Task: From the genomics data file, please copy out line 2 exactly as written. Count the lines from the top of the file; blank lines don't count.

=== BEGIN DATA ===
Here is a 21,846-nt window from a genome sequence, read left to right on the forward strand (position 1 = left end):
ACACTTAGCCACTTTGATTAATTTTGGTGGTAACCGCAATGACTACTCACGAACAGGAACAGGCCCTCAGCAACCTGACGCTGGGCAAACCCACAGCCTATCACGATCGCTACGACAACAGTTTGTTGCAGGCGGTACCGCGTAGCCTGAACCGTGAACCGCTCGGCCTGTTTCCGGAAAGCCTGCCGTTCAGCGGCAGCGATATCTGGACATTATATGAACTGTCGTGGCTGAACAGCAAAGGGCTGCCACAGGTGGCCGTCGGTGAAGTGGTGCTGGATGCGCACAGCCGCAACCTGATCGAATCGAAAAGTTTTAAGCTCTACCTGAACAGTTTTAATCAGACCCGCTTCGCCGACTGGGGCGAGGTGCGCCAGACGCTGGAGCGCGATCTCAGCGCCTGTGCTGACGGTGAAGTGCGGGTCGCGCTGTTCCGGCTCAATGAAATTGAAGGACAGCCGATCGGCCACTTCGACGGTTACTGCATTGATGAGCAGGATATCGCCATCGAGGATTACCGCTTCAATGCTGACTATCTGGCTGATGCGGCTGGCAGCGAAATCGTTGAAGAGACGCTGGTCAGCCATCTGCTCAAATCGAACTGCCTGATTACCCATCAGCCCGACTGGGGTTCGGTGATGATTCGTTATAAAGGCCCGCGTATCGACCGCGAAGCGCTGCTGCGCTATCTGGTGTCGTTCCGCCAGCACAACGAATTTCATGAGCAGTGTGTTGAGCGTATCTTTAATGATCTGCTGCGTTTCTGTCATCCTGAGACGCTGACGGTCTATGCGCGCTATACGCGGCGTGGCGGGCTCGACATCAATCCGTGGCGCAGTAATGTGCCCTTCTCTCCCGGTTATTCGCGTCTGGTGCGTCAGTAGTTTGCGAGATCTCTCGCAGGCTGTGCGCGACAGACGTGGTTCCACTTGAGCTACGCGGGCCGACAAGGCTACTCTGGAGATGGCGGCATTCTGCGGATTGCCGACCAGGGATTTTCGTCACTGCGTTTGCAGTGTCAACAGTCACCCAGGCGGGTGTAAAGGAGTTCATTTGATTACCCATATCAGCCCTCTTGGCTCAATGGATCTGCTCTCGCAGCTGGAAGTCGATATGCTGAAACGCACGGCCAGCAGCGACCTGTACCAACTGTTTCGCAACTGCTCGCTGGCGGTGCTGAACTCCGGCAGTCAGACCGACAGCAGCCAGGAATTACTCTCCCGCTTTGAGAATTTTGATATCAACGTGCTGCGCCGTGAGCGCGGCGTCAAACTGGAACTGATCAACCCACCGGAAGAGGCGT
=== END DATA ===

ACACTTAGCCACTTTGATTAATTTTGGTGGTAACCGCAATGACTACTCACGAACAGGAACAGGCCCTCAGCAACCTGACGCTGGGCAAACCCACAGCCTATCACGATCGCTACGACAACAGTTTGTTGCAGGCGGTACCGCGTAGCCTGAACCGTGAACCGCTCGGCCTGTTTCCGGAAAGCCTGCCGTTCAGCGGCAGCGATATCTGGACATTATATGAACTGTCGTGGCTGAACAGCAAAGGGCTGCCACAGGTGGCCGTCGGTGAAGTGGTGCTGGATGCGCACAGCCGCAACCTGATCGAATCGAAAAGTTTTAAGCTCTACCTGAACAGTTTTAATCAGACCCGCTTCGCCGACTGGGGCGAGGTGCGCCAGACGCTGGAGCGCGATCTCAGCGCCTGTGCTGACGGTGAAGTGCGGGTCGCGCTGTTCCGGCTCAATGAAATTGAAGGACAGCCGATCGGCCACTTCGACGGTTACTGCATTGATGAGCAGGATATCGCCATCGAGGATTACCGCTTCAATGCTGACTATCTGGCTGATGCGGCTGGCAGCGAAATCGTTGAAGAGACGCTGGTCAGCCATCTGCTCAAATCGAACTGCCTGATTACCCATCAGCCCGACTGGGGTTCGGTGATGATTCGTTATAAAGGCCCGCGTATCGACCGCGAAGCGCTGCTGCGCTATCTGGTGTCGTTCCGCCAGCACAACGAATTTCATGAGCAGTGTGTTGAGCGTATCTTTAATGATCTGCTGCGTTTCTGTCATCCTGAGACGCTGACGGTCTATGCGCGCTATACGCGGCGTGGCGGGCTCGACATCAATCCGTGGCGCAGTAATGTGCCCTTCTCTCCCGGTTATTCGCGTCTGGTGCGTCAGTAGTTTGCGAGATCTCTCGCAGGCTGTGCGCGACAGACGTGGTTCCACTTGAGCTACGCGGGCCGACAAGGCTACTCTGGAGATGGCGGCATTCTGCGGATTGCCGACCAGGGATTTTCGTCACTGCGTTTGCAGTGTCAACAGTCACCCAGGCGGGTGTAAAGGAGTTCATTTGATTACCCATATCAGCCCTCTTGGCTCAATGGATCTGCTCTCGCAGCTGGAAGTCGATATGCTGAAACGCACGGCCAGCAGCGACCTGTACCAACTGTTTCGCAACTGCTCGCTGGCGGTGCTGAACTCCGGCAGTCAGACCGACAGCAGCCAGGAATTACTCTCCCGCTTTGAGAATTTTGATATCAACGTGCTGCGCCGTGAGCGCGGCGTCAAACTGGAACTGATCAACCCACCGGAAGAGGCGT